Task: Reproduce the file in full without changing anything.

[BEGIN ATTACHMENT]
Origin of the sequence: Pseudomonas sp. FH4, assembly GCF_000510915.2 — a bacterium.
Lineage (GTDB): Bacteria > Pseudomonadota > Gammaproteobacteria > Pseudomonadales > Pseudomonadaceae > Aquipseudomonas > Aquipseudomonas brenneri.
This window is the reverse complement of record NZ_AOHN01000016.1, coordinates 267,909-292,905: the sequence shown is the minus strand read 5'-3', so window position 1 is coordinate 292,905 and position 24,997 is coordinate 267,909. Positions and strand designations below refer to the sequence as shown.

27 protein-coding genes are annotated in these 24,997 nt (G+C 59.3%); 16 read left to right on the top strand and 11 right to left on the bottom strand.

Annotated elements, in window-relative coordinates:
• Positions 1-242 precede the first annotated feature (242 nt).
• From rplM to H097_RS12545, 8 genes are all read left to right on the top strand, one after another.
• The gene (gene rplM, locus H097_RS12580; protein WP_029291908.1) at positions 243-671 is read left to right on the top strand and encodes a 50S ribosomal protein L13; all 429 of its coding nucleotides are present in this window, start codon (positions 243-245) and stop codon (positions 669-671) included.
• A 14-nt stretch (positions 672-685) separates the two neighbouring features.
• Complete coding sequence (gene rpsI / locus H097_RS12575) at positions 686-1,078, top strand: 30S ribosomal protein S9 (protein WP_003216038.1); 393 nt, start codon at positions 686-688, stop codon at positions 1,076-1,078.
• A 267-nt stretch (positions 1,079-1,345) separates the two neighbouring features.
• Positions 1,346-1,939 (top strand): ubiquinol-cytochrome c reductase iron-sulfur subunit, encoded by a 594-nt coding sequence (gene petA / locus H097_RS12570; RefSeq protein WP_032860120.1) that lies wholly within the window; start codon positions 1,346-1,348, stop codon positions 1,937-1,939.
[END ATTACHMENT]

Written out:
Origin of the sequence: Pseudomonas sp. FH4, assembly GCF_000510915.2 — a bacterium.
Lineage (GTDB): Bacteria > Pseudomonadota > Gammaproteobacteria > Pseudomonadales > Pseudomonadaceae > Aquipseudomonas > Aquipseudomonas brenneri.
This window is the reverse complement of record NZ_AOHN01000016.1, coordinates 267,909-292,905: the sequence shown is the minus strand read 5'-3', so window position 1 is coordinate 292,905 and position 24,997 is coordinate 267,909. Positions and strand designations below refer to the sequence as shown.

27 protein-coding genes are annotated in these 24,997 nt (G+C 59.3%); 16 read left to right on the top strand and 11 right to left on the bottom strand.

Annotated elements, in window-relative coordinates:
• Positions 1-242 precede the first annotated feature (242 nt).
• From rplM to H097_RS12545, 8 genes are all read left to right on the top strand, one after another.
• The gene (gene rplM, locus H097_RS12580; protein WP_029291908.1) at positions 243-671 is read left to right on the top strand and encodes a 50S ribosomal protein L13; all 429 of its coding nucleotides are present in this window, start codon (positions 243-245) and stop codon (positions 669-671) included.
• A 14-nt stretch (positions 672-685) separates the two neighbouring features.
• Complete coding sequence (gene rpsI / locus H097_RS12575) at positions 686-1,078, top strand: 30S ribosomal protein S9 (protein WP_003216038.1); 393 nt, start codon at positions 686-688, stop codon at positions 1,076-1,078.
• A 267-nt stretch (positions 1,079-1,345) separates the two neighbouring features.
• Positions 1,346-1,939 (top strand): ubiquinol-cytochrome c reductase iron-sulfur subunit, encoded by a 594-nt coding sequence (gene petA / locus H097_RS12570; RefSeq protein WP_032860120.1) that lies wholly within the window; start codon positions 1,346-1,348, stop codon positions 1,937-1,939.